• 3.10 Trapped Surface Wave (Slow Wave) and Leaky Wave
  • 3.11 Surface Waves Along a Dielectric Slab
  • 3.12 Zenneck Waves and Plasmons
  • 3.13 Waves in Inhomogeneous Media
  • 3.14 WKB Method
  • 3.15 Bremmer Series
  • 3.16 WKB Solution for the Turning Point
  • 3.17 Trapped Surface-Wave Modes in an Inhomogeneous Slab
  • 3.18 Medium With Prescribed Profile
  • Problems
  • Chapter 4 Waveguides and Cavities
  • 4.1 Uniform Electromagnetic Waveguides
  • 4.2 TM Modes or E Modes
  • 4.3 TE Modes or H Modes
  • 4.4 Eigenfunctions and Eigenvalues
  • 4.5 General Properties of eigenfunctions for Closed Regions
  • 4.6 k-ß Diagram and Phase and Group Velocities
  • 4.7 Rectangular Waveguides
  • 4.8 Cylindrical Waveguides
  • 4.9 TEM Modes
  • 4.10 Dispersion of a Pulse in a Waveguide
  • 4.11 Step-Index Optical Fibers
  • 4.12 Dispersion of Graded-Index Fibers
  • 4.13 Radial and Azimuthal Waveguides
  • 4.14 Cavity Resonators
  • 4.15 Waves in Spherical Structures
  • 4.16 Spherical Waveguides and Cavities
  • Problems
  • Chapter 5 Green's Functions
  • 5.1 Electric and Magnetic Dipoles in Homogeneous Media
  • 5.2 Electromagnetic Fields Excited by an Electric Dipole in a Homogeneous Medium
  • 5.3 Electromagnetic Fields Excited by a Magnetic Dipole in a Homogeneous Medium
  • 5.4 Scalar Green's Function for Closed Regions and Expansion of Green's Function in a Series of Eigenfunctions
  • 5.5 Green's Function in Terms of Solutions of the Homogeneous Equation
  • 5.6 Fourier Transform Method
  • 5.7 Excitation of a Rectangular Waveguide
  • 5.8 Excitation of a Conducting Cylinder
  • 5.9 Excitation of a Conducting Sphere
  • Problems
  • Chapter 6 Radiation from Apertures and Beam Waves
  • 6.1 Huygens' Principle and Extinction Theorem
  • 6.2 Fields Due to the Surface Field Distribution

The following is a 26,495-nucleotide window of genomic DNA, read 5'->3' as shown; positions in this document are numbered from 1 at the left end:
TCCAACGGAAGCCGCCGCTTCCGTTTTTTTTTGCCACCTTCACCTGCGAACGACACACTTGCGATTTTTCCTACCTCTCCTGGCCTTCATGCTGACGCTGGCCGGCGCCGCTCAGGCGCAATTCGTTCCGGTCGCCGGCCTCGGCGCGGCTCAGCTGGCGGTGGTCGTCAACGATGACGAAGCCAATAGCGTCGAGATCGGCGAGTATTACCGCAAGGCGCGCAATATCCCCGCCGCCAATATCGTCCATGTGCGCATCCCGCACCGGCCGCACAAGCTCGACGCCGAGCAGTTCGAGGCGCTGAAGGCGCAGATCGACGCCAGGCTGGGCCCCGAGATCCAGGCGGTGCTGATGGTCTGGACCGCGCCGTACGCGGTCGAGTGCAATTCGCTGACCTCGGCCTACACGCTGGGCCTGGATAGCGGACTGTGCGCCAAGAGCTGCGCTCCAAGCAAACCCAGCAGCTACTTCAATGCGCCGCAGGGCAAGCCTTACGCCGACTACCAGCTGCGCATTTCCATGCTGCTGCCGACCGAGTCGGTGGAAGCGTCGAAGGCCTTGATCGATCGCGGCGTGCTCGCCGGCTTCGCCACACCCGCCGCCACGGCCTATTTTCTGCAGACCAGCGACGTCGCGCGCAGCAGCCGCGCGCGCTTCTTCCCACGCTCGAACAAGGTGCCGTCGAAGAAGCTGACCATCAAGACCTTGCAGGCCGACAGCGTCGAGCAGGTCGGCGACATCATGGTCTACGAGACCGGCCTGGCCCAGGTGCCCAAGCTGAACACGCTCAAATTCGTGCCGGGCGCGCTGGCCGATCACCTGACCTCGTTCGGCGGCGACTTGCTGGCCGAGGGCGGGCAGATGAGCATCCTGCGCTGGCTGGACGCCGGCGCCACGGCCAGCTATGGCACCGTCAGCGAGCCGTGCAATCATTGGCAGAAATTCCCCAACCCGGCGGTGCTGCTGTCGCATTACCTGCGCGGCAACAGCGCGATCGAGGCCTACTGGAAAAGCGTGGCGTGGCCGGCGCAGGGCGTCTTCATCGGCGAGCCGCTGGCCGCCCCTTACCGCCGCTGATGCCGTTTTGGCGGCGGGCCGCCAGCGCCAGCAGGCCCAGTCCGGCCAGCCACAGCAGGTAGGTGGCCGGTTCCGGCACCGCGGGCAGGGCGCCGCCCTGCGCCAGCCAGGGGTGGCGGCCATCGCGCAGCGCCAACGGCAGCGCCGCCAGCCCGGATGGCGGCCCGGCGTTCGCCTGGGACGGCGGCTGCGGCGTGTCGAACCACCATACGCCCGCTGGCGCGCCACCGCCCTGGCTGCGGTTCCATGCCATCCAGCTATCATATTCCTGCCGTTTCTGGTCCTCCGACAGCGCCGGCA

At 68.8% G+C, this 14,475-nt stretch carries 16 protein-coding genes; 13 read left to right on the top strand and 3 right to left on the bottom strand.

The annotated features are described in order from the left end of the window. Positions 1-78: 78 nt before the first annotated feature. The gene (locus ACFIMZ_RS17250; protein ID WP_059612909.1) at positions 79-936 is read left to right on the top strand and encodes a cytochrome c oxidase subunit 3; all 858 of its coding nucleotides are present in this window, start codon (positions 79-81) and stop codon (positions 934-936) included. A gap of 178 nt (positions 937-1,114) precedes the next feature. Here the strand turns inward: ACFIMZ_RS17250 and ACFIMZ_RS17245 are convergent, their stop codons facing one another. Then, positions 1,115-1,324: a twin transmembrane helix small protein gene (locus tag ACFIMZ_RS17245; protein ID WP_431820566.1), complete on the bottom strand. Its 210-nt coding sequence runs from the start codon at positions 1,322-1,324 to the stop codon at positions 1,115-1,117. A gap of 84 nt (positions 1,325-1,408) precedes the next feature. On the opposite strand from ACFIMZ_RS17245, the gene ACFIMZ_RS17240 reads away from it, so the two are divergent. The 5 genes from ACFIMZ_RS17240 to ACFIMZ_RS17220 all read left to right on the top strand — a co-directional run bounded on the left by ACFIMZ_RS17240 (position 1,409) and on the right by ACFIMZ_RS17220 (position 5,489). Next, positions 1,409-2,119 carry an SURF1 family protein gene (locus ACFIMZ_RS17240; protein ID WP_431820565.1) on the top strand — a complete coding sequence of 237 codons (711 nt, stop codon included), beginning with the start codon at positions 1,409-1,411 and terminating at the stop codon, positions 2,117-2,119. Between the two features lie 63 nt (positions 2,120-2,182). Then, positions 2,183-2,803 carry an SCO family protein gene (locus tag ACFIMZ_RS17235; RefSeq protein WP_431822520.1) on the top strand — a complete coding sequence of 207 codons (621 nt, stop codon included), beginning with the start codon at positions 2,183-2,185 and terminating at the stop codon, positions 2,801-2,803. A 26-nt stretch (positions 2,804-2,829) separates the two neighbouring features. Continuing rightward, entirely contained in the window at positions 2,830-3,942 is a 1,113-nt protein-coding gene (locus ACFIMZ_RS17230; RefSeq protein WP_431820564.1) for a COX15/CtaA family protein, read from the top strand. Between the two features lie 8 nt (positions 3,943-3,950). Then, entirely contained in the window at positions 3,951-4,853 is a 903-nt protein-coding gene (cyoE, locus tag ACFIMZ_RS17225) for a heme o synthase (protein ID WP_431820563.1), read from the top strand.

• 6.3 Kirchhoff Approximation
  • 6.4 Fresnel and Fraunhofer Diffraction
  • 6.5 Fourier Transform (Spectral) Representation
  • 6.6 Beam Waves
  • 6.7 Goos-Hanchen Effect
  • 6.8 Higher-Order Beam-Wave Modes
  • 6.9 Vector Green's Theorem, Stratton-CHU Formula, and Franz Formula
  • 6.10 Equivalence Theorem
  • 6.11 Kirchhoff Approximation for Electromagnetic Waves
  • Problems
  • Chapter 7 Periodic Structures and Coupled-Mode Theory
  • 7.1 Floquet's Theorem
  • 7.2 Guided Waves Along Periodic Structures
  • 7.3 Periodic Layers
  • 7.4 Plane Wave Incidence on a Periodic Structure
  • 7.5 Scattering from Periodic Surfaces Based on the Rayleigh Hypothesis
  • 7.6 Coupled-Mode Theory
  • Problems
  • Chapter 8 Dispersion and Anisotropic Media
  • 8.1 Dielectric Material and Polarizability
  • 8.2 Dispersion of Dielectric Material
  • 8.3 Dispersion of Conductor and Isotropic Plasma
  • 8.4 Debye Relaxation Equation and Dielectric Constant of Water
  • 8.5 Interfacial Polarization
  • 8.6 Mixing Formula
  • 8.7 Dielectric Constant and Permeability for Anisotropic Media
  • 8.8 Magnetoionic Theory for Anisotropic Plasma
  • 8.9 Plane-Wave Propagation in Anisotropic Media
  • 8.10 Plane-Wave Propagation in Magnetoplasma
  • 8.11 Propagation Along the DC Magnetic Field
  • 8.12 Faraday Rotation
  • 8.13 Propagation Perpendicular to the DC Magnetic Field
  • 8.14 The Height of the Ionosphere
  • 8.15 Group Velocity in Anisotropic Medium
  • 8.16 Warm Plasma
  • 8.17 Wave Equations for Warm Plasma
  • 8.18 Ferrite and the Derivation of its Permeability Tensor
  • 8.19 Plane-Wave Propagation in Ferrite
  • 8.20 Microwave Devices Using Ferrites
  • 8.21 Lorentz Reciprocity Theorem for Anisotropic Media
  • 8.22 Bi-Anisotropic Media and Chiral Media
  • 8.23 Superconductors, London Equation, and the Meissner Effects
  • 8.24 Two-Fluid Model of Superconductors at High Frequencies
  • Problems
  • Chapter 9 Antennas, Apertures, and Arrays
  • 9.1 Antenna Fundamentals
  • 9.2 Radiation Fields of Given Electric and Magnetic Current Distributions
  • 9.3 Radiation Fields of Dipoles, Slots, and Loops
  • 9.4 Antenna Arrays with Equal and Unequal Spacings
  • 9.5 Radiation Fields from a Given Aperture Field Distribution
  • 9.6 Radiation from Microstrip Antennas
  • 9.7 Self- and Mutual Impedances of Wire Antennas with Given Current Distributions
  • 9.8 Current Distribution of a Wire Antenna
  • Problems
  • Chapter 10 Scattering of Waves by Conducting and Dielectric Objects